PEACE IN OUR TIME at London's Union Theatre
Reviewer's note: Many apologies but owing to the current health situation, I have been unable to attend the press review of Peace In Our Time at the Union Theatre, Southwark. Having seen the two previous productions by the Phil Wilmmott company in its celebration of the 75th anniversary of VE Day, I am certain that it will be a production that offers authenticity and nostalgia and it is with deep regret that I was not there to support this great company.

So - here is my summary which hopefully will induce others to go and see this production.

Noel Coward, Britain's distinguished dramatist presents the possible fate of Britain had she lost the war in his observational drama Peace In Our Time, a provocative piece that encapsulates the characterisation and stoicism of a people whose spirit and courage will not be defeated. Overcome in war, can they ever survive the peace? 

At this small, intimate theatre is the chance to see this forgotten drama of 1940s Britain under Nazi occupation in the first ever revival played by the Phil Wilmott company, its third production in the trilogy of the Essential Classics season. Written in 1946 and in two Acts, Mr Coward said in his introduction 'There have been other plays about occupied countries but the one thing, however, that differentiates it from other works on the same theme is the fact that the occupied country in question happens to be England, which has been neither invaded nor occupied by an enemy nation for eight hundred years.' The idea of Peace In Our Time 'was conceived in Paris shortly after the Liberation. I began to suspect that the physical effect of four years intermittent bombing is far less damaging to the intrinsic character of a nation than the spiritual effect of four years' enemy occupation.' The premise of Coward's post-war play imagines how ordinary English people might have reacted to Nazi occupation. How many would join a resistance movement? How many would become collaborators or profiteers? How many would continue their lives as if nothing had happened? An unashamedly outspoken script that thrusts character symbolism in the fore, Peace In Our Time explores the themes of resistance, resolve and identity.

Set entirely in the Shattock's London pub, The Shy Gazelle, during WWII after the occupation of Britain by the Germans, the death of Churchill and the creation of a POW camp on the Isle of Wight, we meet a body of Londoners, a sort of microcosm of English society, existing, interacting and going forward through those testing times.Over a period of four years the lives of this gathering of proud Londoners, who are doing their best in the face of adversity, soldier on. Life may wither them, they may become weary and shabby but their patriotism will not flounder: 'love of my country and hatred of its enemies, this blessed plot (Shakespeare) this earth, this realm, this England'. Jingoistic platitudes? Opinions are divided. On the one hand is the faithful patriot, on the other is betrayal as epitomised in the character of  Chorley Bannister, a self styled intellectual who shows blatant regard for the Nazi philosophy, believing it to be the best thing for England. A nation divided!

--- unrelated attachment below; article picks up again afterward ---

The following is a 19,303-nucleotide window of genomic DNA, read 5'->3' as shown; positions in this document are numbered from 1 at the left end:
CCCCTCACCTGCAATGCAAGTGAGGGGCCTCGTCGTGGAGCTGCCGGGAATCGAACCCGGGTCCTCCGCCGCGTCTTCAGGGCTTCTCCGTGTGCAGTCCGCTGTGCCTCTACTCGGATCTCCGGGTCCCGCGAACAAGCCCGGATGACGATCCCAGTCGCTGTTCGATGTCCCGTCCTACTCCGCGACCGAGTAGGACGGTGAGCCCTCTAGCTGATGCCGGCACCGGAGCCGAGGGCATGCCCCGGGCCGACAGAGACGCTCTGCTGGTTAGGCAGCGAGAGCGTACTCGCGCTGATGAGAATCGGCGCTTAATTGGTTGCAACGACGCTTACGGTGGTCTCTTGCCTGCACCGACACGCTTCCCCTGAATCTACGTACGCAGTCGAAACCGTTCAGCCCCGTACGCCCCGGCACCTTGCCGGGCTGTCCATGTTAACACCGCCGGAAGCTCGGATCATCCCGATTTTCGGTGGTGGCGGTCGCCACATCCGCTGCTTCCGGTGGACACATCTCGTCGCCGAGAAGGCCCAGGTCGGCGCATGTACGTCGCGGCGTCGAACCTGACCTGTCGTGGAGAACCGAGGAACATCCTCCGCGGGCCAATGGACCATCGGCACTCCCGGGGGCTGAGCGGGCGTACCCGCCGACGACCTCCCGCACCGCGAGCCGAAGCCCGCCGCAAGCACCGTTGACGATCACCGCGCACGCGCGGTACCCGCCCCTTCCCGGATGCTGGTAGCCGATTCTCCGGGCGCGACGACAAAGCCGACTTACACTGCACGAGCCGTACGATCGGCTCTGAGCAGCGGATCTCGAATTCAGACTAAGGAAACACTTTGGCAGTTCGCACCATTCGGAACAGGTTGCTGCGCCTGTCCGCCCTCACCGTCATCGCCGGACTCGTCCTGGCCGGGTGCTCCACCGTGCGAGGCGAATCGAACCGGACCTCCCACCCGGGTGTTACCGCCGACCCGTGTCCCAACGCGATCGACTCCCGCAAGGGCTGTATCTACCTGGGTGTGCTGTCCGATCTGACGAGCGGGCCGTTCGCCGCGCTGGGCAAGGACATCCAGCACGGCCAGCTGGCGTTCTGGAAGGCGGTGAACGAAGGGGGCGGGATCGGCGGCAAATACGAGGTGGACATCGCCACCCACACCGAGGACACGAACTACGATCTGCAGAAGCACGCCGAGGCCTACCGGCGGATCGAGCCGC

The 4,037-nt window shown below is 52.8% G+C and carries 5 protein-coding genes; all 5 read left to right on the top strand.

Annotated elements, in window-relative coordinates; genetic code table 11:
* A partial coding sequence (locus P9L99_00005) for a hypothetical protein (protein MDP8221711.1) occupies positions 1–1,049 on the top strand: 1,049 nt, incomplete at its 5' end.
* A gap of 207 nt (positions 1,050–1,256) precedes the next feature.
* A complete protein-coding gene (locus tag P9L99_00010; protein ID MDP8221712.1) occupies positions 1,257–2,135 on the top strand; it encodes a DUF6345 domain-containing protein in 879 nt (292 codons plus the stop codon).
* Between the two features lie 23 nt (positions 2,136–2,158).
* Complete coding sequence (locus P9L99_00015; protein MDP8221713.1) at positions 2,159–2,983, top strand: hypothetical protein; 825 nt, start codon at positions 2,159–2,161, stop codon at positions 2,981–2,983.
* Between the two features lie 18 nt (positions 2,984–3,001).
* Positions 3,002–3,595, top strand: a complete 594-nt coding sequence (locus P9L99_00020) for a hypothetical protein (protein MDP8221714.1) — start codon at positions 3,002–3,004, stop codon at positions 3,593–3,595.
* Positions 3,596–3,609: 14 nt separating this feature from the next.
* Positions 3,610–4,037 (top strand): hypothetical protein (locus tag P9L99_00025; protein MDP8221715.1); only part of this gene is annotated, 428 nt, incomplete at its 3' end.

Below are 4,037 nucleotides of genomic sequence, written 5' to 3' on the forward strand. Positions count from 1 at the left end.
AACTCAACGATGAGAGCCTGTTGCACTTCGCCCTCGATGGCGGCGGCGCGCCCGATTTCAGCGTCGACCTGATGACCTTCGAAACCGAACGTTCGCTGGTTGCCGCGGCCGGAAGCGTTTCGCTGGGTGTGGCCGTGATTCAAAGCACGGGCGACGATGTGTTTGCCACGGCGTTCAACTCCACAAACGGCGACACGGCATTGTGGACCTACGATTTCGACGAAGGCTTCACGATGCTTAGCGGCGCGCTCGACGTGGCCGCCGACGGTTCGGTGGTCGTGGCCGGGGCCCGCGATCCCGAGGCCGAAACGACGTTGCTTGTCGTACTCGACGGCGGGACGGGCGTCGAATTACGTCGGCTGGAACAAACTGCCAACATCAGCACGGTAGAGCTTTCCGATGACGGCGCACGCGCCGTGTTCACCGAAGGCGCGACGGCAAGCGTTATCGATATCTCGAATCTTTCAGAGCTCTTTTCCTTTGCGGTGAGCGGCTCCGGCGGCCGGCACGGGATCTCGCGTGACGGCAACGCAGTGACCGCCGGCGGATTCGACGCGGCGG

It is in this setting (that I am sure will be shown with thought and detail) that the characters grumble about the indignity of foreign occupation, rationing and the dwindling stock of alcohol, relying on watery beer and Stubbs. Chin up and all that but beneath the mask of positivity there is a bubbling anger and frustration which allows Coward to inject moments of levity and humour.

What is most striking is that these are ordinary people who, in better times, would lead ordinary but contented lives. Thrust into this situation their management offers us insight into their characters, their strengths and their resistance. On the darker side is the torture and death of the Shattock's daughter Doris by the Gestapo, the imprisonment and escape of her brother and the loss of normality. How they deal with this is the pivot of this 1947 drama/comedy. The stiff upper lip is maintained and that might distance the reader/audience from full empathy. I would have been interested to see how the actors portrayed these emotions.
 
This is stoicism and patriotism rather than succumbing to human emotion. Life goes on, as Fred Shattock comments. We just have to bear it, cope with it and get on with it. Emotion must not block the effort.

Checking out the cast list I was intrigued to note that George Bourne, the calm officer/leader is being played by a female member of the cast. True, in theatre now, neutrality is totally acceptable and we are all quite comfortable with that but somehow an image of a pipe smoking squadron leader was how I had viewed this role. Again, I would have been interested to see how the Company portrayed this switch. Ah yes, dear Noel, times are changing and how you might have applauded.

Sitting here, typing this review, I cannot help but think about our current times in 2020 Britain. Brexit, social differences, unrest, world health. What would Coward have made of it all?

Ah, if only a cup of Nora Shattock's tea could cure all the malaise!

Footnote: The play takes its title from the common misquotation of Neville Chamberlain when he referred to having 'peace for our time' during his speech after he arrived back from the Munich Conference of 1938.
 
Listings

Playing until 4 April 2020 at The Union Theatre, Arch 22 & 23 Old Unison Arches, 229 Union Street, SE1 0LR (five minutes from Southwark Station on the Jubilee Line)

Tuesday-Saturday evenings 7.30 pm; matinees 2.30 pm Saturday and Sunday from 21 March 2020.
Tickets £22, concessions £20, under 18s £15
www.uniontheatre.biz
020 7261 9876